Church of Peace in Świdnica, erected in 1657, is one of the most impressive temples I have seen in Poland. The uniqueness of this church is emphasized by the fact that it is made only from perishable materials such as straw, clay, sand, and wood. This Evangelical-Augsburg church is the largest wooden baroque temple in Europe, and it is one of the three places in Lower Silesia that has received the honor of being part of the UNESCO World Heritage List. National Geographic also added the Church of Peace in Świdnica to the list of the new seven wonders of Poland.
Habsburg rulers, ruling over the territory of Silesia at that time, were Catholic, and they, of course, favored their religion over Protestantism. Before the Thirty Years’ War, the communities coexisted; however, protestants were deprived of the right to their own faith and churches during the war. The Peace of Westphalia somewhat eased these restrictions and gave Protestants a chance to have their own temple.
On October 24, 1648, Emperor Ferdinand III Habsburg, under pressure from protestant Sweden, consented to build one Evangelical church in each of the three principalities of Silesia (Świdnica, Jawor, and Głogów) as a part of the Peace of Westphalia that ended the Thirty Years’ War.
The emperor entrusted the establishment of the Churches of Peace with several conditions, hoping that the temple would not be erected or would collapse soon afterward, and people would convert to Catholicism. Churches were to be built in a half-timbered style only from perishable materials, such as wood, clay, straw, and sand. They had to stand outside city walls but not further than a cannon-firing distance. Additionally, temples could not resemble churches and therefore could not have towers or bell towers. Their construction could not take more than a year and could only be financed with contributions.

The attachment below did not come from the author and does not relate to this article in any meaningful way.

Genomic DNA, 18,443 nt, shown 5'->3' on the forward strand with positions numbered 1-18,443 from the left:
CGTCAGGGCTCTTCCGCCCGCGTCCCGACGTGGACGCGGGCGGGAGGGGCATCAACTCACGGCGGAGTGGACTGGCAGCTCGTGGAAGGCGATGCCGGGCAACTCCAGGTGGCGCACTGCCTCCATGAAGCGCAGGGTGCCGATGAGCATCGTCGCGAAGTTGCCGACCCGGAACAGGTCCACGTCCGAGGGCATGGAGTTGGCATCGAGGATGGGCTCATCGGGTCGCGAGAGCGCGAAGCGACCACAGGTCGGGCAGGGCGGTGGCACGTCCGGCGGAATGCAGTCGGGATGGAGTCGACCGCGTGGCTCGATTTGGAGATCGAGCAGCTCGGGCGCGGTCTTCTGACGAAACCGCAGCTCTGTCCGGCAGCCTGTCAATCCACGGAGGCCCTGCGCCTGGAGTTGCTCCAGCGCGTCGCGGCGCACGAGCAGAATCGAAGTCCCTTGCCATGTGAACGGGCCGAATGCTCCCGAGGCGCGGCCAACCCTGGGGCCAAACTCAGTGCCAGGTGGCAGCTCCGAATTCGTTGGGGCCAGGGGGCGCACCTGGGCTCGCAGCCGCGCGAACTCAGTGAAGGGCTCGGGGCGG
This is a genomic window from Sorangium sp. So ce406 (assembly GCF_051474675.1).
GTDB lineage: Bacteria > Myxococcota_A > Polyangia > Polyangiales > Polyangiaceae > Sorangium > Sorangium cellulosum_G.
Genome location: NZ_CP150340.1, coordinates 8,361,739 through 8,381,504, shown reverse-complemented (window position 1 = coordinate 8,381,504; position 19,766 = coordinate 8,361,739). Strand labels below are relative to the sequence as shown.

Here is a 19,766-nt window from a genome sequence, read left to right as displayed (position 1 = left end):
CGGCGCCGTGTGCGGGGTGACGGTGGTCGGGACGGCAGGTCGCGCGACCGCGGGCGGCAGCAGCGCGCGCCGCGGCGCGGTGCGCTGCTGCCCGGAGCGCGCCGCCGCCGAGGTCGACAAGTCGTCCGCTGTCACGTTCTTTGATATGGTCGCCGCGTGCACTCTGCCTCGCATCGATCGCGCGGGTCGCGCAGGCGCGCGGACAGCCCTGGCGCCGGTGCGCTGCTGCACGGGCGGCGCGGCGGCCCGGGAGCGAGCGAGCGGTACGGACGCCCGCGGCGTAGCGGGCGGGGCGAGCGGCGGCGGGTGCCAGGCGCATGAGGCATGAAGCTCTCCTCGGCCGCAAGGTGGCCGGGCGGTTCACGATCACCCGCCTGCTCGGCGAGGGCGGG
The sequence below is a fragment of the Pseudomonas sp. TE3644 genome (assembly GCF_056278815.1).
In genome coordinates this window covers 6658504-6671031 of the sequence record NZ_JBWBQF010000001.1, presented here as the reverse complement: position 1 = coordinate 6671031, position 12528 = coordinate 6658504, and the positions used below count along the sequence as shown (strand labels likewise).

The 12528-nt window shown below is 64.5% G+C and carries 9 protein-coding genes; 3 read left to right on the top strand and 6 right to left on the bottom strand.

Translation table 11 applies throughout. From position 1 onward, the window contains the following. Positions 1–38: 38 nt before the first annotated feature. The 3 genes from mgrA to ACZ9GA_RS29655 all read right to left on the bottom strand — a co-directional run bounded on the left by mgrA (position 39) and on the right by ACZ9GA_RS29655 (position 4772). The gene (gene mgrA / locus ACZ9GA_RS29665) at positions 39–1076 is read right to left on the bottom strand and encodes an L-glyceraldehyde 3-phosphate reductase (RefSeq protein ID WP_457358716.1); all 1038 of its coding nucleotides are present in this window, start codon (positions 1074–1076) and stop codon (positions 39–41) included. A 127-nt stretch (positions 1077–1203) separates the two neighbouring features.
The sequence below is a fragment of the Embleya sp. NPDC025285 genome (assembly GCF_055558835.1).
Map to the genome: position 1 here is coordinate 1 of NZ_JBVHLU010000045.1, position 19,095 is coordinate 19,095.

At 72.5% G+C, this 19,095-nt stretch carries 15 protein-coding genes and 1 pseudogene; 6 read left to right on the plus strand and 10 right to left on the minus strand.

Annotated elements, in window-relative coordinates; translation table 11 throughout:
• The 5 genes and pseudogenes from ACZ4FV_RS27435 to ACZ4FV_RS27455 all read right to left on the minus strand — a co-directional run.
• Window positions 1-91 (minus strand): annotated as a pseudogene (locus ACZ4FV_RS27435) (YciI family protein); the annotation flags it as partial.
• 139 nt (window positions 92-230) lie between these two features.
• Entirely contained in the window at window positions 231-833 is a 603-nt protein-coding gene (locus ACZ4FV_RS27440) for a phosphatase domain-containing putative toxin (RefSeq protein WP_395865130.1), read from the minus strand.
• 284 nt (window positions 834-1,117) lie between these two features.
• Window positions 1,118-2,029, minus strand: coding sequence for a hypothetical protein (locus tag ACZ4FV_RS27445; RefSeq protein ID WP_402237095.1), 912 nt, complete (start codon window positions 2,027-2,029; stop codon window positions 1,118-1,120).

The inhabitants of Świdnica then showed remarkable resourcefulness, with everyone making contributions. From the nobility through the middle class to peasants, representatives of all states were involved in the construction. Some even set off on a journey through European Protestant courts asking for money for construction. It was so successful that on June 24, 1657, after only ten months of construction, the first service was held in the Church of Peace in Świdnica.
The temple is 44 meters long and 30.5 meters wide, and it is laid out in the shape of a Greek cross. It is 1090 m² in size and has a capacity of 7500 people.
From the outside, it does not look extraordinary or fascinating—yet another half-timbered style building. However, do not be deceived by the unremarkable outside appearance of the temple. The moment you will step into the church, your jaw will drop; mine surely did. You need a ticket to get inside, but it is worth it.
The rich baroque ornamentation stuns. Richly decorated boxes, altar elements, and polychromes reveal the true magic of the church. It is hard to believe that the sculptures on the altar built in 1753 were made only of wood, not stone. The temple’s ceilings are decorated with paintings from the years 1694–1696, the authors of which were painters from Świdnica. You can see there the Holy Trinity and scenes from the Revelation of St. John.
When inside, sit down and listen to the history of the place played on the speakers. And if you are a foreigner, you can get a folder in your language with all the details and descriptions in the ticket office.
To know more about the church, check out the official website.
If you have some time, go check out the colorful streets of Świdnica. The town square looks really interesting with many cozy restaurants. We didn’t walk a lot as I was hungry and determined to find a pizza with garlic sauce (so hard to believe you can’t get garlic sauce in Denmark! I really miss it <3 ) but I think it would be a good idea to spend some time there.